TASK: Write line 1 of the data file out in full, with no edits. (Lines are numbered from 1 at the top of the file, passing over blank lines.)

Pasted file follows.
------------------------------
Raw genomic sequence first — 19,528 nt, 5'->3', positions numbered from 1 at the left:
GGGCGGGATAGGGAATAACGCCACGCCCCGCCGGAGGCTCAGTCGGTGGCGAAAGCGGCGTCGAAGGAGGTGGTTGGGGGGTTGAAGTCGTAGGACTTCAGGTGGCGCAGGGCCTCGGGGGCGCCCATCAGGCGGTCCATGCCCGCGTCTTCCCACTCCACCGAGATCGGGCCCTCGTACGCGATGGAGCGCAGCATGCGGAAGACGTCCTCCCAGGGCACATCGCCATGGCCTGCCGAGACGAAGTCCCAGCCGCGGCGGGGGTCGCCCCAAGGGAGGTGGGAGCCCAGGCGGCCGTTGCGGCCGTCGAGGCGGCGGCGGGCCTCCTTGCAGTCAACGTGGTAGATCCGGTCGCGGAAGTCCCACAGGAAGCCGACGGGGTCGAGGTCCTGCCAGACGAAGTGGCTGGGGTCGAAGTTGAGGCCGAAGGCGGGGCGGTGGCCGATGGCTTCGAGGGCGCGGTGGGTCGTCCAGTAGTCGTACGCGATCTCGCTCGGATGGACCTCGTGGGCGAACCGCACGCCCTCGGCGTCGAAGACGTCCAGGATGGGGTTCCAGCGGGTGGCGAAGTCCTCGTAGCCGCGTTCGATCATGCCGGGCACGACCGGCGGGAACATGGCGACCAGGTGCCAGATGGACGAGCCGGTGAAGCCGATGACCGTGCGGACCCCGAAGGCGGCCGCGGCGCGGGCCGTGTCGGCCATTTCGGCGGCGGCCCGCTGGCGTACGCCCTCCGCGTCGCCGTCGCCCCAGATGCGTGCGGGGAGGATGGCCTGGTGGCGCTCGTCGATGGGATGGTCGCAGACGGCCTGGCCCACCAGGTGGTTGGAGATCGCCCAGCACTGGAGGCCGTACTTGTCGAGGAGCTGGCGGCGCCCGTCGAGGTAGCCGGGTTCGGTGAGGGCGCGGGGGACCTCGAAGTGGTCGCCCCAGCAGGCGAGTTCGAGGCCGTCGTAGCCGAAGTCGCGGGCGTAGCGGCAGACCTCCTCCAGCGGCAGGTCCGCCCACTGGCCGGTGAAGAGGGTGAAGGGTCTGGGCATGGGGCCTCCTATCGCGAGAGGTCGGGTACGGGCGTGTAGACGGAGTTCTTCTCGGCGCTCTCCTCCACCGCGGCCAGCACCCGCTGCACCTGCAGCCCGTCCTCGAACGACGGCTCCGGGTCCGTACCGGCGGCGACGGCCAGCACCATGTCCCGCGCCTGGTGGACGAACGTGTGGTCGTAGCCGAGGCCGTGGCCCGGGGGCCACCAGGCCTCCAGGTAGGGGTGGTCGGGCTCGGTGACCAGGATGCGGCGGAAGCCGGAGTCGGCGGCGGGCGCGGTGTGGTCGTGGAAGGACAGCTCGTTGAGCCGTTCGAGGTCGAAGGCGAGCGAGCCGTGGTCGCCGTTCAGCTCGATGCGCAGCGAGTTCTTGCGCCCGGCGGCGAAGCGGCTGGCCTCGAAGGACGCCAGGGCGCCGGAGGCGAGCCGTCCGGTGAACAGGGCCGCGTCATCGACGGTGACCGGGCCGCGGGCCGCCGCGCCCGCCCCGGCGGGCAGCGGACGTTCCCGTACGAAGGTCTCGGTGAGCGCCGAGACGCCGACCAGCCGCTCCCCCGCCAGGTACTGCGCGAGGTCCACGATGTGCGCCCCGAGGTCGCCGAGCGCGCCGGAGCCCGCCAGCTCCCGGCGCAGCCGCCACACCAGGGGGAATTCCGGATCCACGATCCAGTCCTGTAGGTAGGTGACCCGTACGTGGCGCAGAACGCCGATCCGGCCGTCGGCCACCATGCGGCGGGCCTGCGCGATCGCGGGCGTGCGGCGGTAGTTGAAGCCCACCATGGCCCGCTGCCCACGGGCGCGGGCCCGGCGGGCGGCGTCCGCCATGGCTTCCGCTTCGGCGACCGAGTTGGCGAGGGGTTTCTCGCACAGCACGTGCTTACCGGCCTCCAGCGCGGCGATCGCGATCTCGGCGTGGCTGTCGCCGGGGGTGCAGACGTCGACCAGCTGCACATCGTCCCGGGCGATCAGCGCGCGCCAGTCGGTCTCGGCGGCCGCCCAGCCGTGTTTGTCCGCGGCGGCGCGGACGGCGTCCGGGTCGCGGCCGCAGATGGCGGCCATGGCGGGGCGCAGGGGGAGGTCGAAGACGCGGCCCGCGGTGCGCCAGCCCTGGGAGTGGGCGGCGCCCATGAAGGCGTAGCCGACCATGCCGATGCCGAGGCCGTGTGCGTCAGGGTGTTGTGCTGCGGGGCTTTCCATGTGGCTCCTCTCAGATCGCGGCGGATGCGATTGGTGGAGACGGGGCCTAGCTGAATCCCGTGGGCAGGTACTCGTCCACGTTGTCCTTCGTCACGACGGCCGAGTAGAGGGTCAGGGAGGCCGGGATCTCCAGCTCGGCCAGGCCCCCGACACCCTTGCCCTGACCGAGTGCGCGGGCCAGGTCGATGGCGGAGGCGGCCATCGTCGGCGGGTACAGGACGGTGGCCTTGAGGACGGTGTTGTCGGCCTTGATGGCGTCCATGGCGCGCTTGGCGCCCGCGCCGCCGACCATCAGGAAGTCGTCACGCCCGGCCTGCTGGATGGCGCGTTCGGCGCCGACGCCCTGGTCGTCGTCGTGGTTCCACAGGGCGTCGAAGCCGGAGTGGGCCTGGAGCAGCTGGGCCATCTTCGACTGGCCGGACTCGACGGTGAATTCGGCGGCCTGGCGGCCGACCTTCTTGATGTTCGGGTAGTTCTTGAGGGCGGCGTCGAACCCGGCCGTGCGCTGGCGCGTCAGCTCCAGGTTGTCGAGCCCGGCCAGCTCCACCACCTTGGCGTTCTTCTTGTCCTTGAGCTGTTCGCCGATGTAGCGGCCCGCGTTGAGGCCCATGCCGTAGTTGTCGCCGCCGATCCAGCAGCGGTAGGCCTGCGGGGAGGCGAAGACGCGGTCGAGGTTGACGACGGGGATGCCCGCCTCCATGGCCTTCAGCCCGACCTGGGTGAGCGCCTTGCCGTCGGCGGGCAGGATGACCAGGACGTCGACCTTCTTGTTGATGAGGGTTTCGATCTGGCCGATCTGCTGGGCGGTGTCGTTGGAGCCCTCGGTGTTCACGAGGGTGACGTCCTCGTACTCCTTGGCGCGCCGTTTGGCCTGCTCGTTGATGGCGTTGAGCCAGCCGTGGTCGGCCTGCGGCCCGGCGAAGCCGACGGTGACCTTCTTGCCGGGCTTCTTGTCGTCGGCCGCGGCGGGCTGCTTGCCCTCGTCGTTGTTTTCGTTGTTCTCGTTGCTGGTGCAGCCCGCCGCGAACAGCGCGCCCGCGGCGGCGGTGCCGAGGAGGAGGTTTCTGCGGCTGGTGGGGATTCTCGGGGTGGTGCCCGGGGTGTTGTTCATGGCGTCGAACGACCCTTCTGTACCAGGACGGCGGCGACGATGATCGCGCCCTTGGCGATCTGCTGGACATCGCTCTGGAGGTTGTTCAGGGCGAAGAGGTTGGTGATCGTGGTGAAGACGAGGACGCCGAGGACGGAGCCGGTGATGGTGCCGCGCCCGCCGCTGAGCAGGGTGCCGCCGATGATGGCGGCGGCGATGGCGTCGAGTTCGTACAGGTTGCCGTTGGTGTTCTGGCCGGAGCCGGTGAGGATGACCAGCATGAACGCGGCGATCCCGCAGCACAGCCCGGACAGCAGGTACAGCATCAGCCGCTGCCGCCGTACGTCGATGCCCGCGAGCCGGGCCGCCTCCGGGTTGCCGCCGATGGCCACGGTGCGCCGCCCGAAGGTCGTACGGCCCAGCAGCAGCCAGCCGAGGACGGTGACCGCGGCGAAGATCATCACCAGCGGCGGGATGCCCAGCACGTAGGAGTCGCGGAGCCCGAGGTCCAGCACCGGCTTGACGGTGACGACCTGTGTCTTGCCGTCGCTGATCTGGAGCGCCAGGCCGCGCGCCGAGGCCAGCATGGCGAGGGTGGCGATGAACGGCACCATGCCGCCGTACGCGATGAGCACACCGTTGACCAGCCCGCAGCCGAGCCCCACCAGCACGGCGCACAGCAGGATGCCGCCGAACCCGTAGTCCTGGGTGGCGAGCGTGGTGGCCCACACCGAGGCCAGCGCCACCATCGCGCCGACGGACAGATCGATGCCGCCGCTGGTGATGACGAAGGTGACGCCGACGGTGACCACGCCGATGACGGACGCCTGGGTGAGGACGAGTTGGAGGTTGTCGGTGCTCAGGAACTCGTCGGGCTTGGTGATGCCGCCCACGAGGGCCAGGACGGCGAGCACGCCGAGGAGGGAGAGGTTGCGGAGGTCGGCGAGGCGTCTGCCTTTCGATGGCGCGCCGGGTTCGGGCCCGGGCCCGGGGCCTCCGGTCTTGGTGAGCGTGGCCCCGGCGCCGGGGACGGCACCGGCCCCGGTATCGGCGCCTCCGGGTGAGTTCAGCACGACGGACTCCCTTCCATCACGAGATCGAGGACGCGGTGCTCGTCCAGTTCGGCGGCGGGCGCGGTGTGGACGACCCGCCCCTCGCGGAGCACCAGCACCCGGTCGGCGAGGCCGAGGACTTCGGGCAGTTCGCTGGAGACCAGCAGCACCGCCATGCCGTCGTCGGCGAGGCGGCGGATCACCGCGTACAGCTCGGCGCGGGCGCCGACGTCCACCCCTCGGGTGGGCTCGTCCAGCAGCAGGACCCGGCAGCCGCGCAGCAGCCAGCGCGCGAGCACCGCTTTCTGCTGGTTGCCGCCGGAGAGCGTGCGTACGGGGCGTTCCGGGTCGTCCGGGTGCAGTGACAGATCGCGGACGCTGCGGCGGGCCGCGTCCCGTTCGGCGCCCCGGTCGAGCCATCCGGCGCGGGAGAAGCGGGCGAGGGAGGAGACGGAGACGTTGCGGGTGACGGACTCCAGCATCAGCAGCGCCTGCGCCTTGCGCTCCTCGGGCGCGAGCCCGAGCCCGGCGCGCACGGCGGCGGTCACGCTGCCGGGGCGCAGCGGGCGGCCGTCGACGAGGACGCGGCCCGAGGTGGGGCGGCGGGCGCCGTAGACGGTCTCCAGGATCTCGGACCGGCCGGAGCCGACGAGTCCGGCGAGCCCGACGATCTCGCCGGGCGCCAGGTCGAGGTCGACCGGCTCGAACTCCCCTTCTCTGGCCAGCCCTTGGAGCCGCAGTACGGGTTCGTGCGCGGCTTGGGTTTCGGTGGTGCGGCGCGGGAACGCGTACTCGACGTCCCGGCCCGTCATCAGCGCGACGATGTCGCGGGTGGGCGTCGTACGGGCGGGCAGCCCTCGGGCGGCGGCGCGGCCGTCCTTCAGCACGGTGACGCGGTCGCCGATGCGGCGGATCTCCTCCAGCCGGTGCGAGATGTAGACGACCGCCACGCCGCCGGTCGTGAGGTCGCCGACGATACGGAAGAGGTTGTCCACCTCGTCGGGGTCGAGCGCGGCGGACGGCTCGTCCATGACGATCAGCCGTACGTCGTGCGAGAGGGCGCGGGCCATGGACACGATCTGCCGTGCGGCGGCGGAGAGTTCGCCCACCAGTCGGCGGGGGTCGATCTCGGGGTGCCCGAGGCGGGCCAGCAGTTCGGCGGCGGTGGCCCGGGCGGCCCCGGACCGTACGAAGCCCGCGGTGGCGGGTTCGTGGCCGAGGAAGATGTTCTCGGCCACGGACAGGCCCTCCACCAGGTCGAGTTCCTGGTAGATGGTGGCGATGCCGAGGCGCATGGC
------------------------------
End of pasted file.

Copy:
Raw genomic sequence first — 19,528 nt, 5'->3', positions numbered from 1 at the left: